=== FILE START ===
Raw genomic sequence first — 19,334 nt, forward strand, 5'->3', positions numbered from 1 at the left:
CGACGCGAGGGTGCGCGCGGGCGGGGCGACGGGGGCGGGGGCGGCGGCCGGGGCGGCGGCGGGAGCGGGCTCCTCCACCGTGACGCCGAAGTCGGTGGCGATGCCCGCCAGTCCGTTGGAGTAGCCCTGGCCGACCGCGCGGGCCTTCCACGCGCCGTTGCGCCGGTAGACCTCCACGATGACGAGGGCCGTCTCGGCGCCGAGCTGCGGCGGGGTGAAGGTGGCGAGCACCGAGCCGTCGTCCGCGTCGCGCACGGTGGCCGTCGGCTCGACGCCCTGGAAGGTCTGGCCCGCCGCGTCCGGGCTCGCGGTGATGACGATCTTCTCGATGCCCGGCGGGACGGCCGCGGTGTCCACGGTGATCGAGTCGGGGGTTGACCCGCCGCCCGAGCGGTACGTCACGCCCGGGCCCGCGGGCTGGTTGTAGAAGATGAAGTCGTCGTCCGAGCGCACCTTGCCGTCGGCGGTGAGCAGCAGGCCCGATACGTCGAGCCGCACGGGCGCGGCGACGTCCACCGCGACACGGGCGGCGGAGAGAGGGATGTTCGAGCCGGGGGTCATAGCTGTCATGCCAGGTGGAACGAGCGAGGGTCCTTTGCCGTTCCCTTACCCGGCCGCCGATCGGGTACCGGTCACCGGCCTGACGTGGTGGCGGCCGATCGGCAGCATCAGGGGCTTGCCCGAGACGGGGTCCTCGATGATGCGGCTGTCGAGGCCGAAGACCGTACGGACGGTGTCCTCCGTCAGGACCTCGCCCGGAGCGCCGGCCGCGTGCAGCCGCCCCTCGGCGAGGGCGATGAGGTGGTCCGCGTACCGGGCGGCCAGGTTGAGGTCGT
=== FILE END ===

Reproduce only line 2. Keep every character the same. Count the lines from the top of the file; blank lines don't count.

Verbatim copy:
CGACGCGAGGGTGCGCGCGGGCGGGGCGACGGGGGCGGGGGCGGCGGCCGGGGCGGCGGCGGGAGCGGGCTCCTCCACCGTGACGCCGAAGTCGGTGGCGATGCCCGCCAGTCCGTTGGAGTAGCCCTGGCCGACCGCGCGGGCCTTCCACGCGCCGTTGCGCCGGTAGACCTCCACGATGACGAGGGCCGTCTCGGCGCCGAGCTGCGGCGGGGTGAAGGTGGCGAGCACCGAGCCGTCGTCCGCGTCGCGCACGGTGGCCGTCGGCTCGACGCCCTGGAAGGTCTGGCCCGCCGCGTCCGGGCTCGCGGTGATGACGATCTTCTCGATGCCCGGCGGGACGGCCGCGGTGTCCACGGTGATCGAGTCGGGGGTTGACCCGCCGCCCGAGCGGTACGTCACGCCCGGGCCCGCGGGCTGGTTGTAGAAGATGAAGTCGTCGTCCGAGCGCACCTTGCCGTCGGCGGTGAGCAGCAGGCCCGATACGTCGAGCCGCACGGGCGCGGCGACGTCCACCGCGACACGGGCGGCGGAGAGAGGGATGTTCGAGCCGGGGGTCATAGCTGTCATGCCAGGTGGAACGAGCGAGGGTCCTTTGCCGTTCCCTTACCCGGCCGCCGATCGGGTACCGGTCACCGGCCTGACGTGGTGGCGGCCGATCGGCAGCATCAGGGGCTTGCCCGAGACGGGGTCCTCGATGATGCGGCTGTCGAGGCCGAAGACCGTACGGACGGTGTCCTCCGTCAGGACCTCGCCCGGAGCGCCGGCCGCGTGCAGCCGCCCCTCGGCGAGGGCGATGAGGTGGTCCGCGTACCGGGCGGCCAGGTTGAGGTCGT